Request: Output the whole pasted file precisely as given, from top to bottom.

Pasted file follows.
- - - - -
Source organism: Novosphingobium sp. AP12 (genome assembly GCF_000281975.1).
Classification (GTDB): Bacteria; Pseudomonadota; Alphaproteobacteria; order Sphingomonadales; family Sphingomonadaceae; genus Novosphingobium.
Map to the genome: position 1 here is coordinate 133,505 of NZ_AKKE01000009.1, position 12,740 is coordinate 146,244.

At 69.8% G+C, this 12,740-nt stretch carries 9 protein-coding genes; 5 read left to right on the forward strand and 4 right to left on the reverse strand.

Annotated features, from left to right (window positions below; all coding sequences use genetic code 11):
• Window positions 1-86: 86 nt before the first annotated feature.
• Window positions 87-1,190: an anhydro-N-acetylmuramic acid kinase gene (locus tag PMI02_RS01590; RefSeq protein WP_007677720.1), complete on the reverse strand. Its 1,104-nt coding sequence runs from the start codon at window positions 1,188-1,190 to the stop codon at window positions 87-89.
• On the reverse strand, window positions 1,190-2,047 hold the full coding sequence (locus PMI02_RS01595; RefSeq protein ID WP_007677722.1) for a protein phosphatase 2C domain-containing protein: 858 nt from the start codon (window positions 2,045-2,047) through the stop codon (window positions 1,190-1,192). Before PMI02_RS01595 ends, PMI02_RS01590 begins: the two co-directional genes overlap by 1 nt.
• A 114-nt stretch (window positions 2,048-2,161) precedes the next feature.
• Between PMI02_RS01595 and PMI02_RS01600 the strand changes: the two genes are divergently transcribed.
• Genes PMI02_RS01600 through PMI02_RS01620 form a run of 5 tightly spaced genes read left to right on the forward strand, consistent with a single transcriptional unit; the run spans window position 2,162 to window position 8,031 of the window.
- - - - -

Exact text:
Source organism: Novosphingobium sp. AP12 (genome assembly GCF_000281975.1).
Classification (GTDB): Bacteria; Pseudomonadota; Alphaproteobacteria; order Sphingomonadales; family Sphingomonadaceae; genus Novosphingobium.
Map to the genome: position 1 here is coordinate 133,505 of NZ_AKKE01000009.1, position 12,740 is coordinate 146,244.

At 69.8% G+C, this 12,740-nt stretch carries 9 protein-coding genes; 5 read left to right on the forward strand and 4 right to left on the reverse strand.

Annotated features, from left to right (window positions below; all coding sequences use genetic code 11):
• Window positions 1-86: 86 nt before the first annotated feature.
• Window positions 87-1,190: an anhydro-N-acetylmuramic acid kinase gene (locus tag PMI02_RS01590; RefSeq protein WP_007677720.1), complete on the reverse strand. Its 1,104-nt coding sequence runs from the start codon at window positions 1,188-1,190 to the stop codon at window positions 87-89.
• On the reverse strand, window positions 1,190-2,047 hold the full coding sequence (locus PMI02_RS01595; RefSeq protein ID WP_007677722.1) for a protein phosphatase 2C domain-containing protein: 858 nt from the start codon (window positions 2,045-2,047) through the stop codon (window positions 1,190-1,192). Before PMI02_RS01595 ends, PMI02_RS01590 begins: the two co-directional genes overlap by 1 nt.
• A 114-nt stretch (window positions 2,048-2,161) precedes the next feature.
• Between PMI02_RS01595 and PMI02_RS01600 the strand changes: the two genes are divergently transcribed.
• Genes PMI02_RS01600 through PMI02_RS01620 form a run of 5 tightly spaced genes read left to right on the forward strand, consistent with a single transcriptional unit; the run spans window position 2,162 to window position 8,031 of the window.